Parenting tip

In the first few weeks, try to cut down everything to a minimum of just looking after the baby, while someone else shops for food, cooks and washes.

Getting organised: what to expect after birth

Here we look at what to expect after birth, including what you can do to deal with tiredness as well as advice on getting support from your partner and others.

After giving birth, looking after a baby is hard enough, but most new parents also have to think about household chores, returning to work or seeing friends and family – all the things they did before. You may also have older children who will need your attention and understanding as they come to terms with the new baby.

In the first few weeks, try to cut down everything to a minimum of just looking after your baby, while someone else shops for food, cooks and washes. If you stock up the cupboards or freezer when you’re pregnant in preparation for the first couple of weeks after you have given birth, you can relieve some undue stress.

Decide what is important to you, and try to ignore the rest. You may feel better if you make a list of things to tackle when life has settled down again – although this could be some time.

What you can do after giving birth

  • Decide on your priorities – write them down and keep the list where you can see it.
  • Set yourself realistic goals – they may be very limited at first.
  • Keep a store of nappies and change of clothes in each room where your baby is during the day and night.
  • Accept offers of help from visitors. Let them wash up or do the ironing. You don’t have to let them cuddle your baby while you do the chores.
  • Putting your baby into a baby sling tied onto your front can help. Make sure you choose one that gives you and baby good support.
     

I'm so tired...

Most parents say they never realised how exhausting a tiny new baby can be. Going without sleep or having your sleep disrupted can be physically and emotionally draining and can cause anxiety after birth. And sometimes, it might feel like your baby just doesn’t want to sleep, despite everything you try. This can be particularly stressful if you are returning to work, and for partners who are working and trying to avoid having disturbed sleep.

It is important to keep in mind that his period of sleep disruption – however difficult and tiring – won’t last forever. If you have disturbed nights, getting through the day can feel like a hard slog. You could try the following:

  • If you can, sleep during the day, when your baby does.
  • Don’t worry about non-essential jobs around the house, and accept help from family and friends when it’s offered – or just ask them.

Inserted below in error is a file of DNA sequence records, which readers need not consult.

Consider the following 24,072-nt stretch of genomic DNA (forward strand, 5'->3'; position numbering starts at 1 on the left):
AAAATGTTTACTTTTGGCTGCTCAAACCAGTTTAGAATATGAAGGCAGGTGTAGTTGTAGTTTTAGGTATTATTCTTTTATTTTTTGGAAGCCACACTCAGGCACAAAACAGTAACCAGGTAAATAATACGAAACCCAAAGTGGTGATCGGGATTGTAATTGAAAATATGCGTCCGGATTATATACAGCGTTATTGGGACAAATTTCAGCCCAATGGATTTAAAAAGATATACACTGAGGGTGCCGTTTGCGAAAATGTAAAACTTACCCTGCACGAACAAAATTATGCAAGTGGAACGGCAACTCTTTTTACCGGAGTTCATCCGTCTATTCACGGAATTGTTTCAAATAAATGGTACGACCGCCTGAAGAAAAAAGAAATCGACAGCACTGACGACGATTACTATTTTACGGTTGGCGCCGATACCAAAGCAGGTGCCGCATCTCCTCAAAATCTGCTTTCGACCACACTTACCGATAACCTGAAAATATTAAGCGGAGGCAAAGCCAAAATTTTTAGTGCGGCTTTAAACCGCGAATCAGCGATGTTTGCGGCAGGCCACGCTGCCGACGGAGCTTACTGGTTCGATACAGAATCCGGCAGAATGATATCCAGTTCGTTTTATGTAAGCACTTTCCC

• Take extra care of yourself in the daytime with nourishing food, gentle exercise and as much rest as possible.
  • If you are finding it difficult to sleep when your baby sleeps even though you feel exhausted, talk to your health visitor or GP, as it could be an indication of postnatal depression.

One way to get more rest is to co-sleep with your baby in bed for part of the night or during the day. This way it is possible to let your baby breastfeed while you dose or sleep. There are guidelines on how to co-sleep with your baby.

Also read our article on Coping with tiredness for more support and information.

Partner's support after birth

The early days are hard for partners too. Although they can provide essential support by cuddling baby, providing food, cleaning up and keeping visitors under control, they may feel overwhelmed by the changes, sidelined and left out sometimes.

Keep talking to each other about how you’re feeling and that will help you understand each other better and what you need in those early days.

If you don’t have a partner who can offer support, don’t be afraid to turn to friends and family to lend a hand. Find a good friend who is also a parent to talk to regularly and share your highs and lows.

Further information

NCT's helpline offers practical and emotional support in all areas of pregnancy, birth and early parenthood: 0300 330 0700.

You might find attending one of NCT's Early Days groups helpful as they give you the opportunity to explore different approaches to important parenting issues with a qualified group leader and other new parents in your area.

Make friends with other parents-to-be and new parents in your local area for support and friendship by seeing what NCT activities are happening nearby.

Home-Start has a parent-helper visiting scheme along with a helpline: 08000 68 63 68, 8am-8pm, Mon-Fri and 9am-12pm Sat.

Healthtalkonline.org has a comprehensive library of face-to-face interviews where parents share their experiences about breastfeeding, birth, parenting and many other issues